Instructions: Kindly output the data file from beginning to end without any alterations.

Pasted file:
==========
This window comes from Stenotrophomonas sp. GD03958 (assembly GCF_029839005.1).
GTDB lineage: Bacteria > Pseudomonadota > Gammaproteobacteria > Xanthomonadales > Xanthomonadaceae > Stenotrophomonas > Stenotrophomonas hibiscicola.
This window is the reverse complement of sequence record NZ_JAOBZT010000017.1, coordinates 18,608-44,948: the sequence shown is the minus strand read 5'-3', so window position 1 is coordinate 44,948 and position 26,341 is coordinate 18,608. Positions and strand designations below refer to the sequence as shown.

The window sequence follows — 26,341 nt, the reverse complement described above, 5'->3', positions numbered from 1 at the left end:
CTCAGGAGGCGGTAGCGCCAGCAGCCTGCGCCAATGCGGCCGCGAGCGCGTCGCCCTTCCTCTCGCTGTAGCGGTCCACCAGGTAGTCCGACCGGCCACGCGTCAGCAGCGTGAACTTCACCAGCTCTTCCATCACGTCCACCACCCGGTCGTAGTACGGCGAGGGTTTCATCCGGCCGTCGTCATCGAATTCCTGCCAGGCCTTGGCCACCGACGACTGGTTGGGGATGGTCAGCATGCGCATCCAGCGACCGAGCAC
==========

This window comes from Stenotrophomonas sp. GD03958 (assembly GCF_029839005.1).
GTDB lineage: Bacteria > Pseudomonadota > Gammaproteobacteria > Xanthomonadales > Xanthomonadaceae > Stenotrophomonas > Stenotrophomonas hibiscicola.
This window is the reverse complement of sequence record NZ_JAOBZT010000017.1, coordinates 18,608-44,948: the sequence shown is the minus strand read 5'-3', so window position 1 is coordinate 44,948 and position 26,341 is coordinate 18,608. Positions and strand designations below refer to the sequence as shown.

The window sequence follows — 26,341 nt, the reverse complement described above, 5'->3', positions numbered from 1 at the left end:
CTCAGGAGGCGGTAGCGCCAGCAGCCTGCGCCAATGCGGCCGCGAGCGCGTCGCCCTTCCTCTCGCTGTAGCGGTCCACCAGGTAGTCCGACCGGCCACGCGTCAGCAGCGTGAACTTCACCAGCTCTTCCATCACGTCCACCACCCGGTCGTAGTACGGCGAGGGTTTCATCCGGCCGTCGTCATCGAATTCCTGCCAGGCCTTGGCCACCGACGACTGGTTGGGGATGGTCAGCATGCGCATCCAGCGACCGAGCAC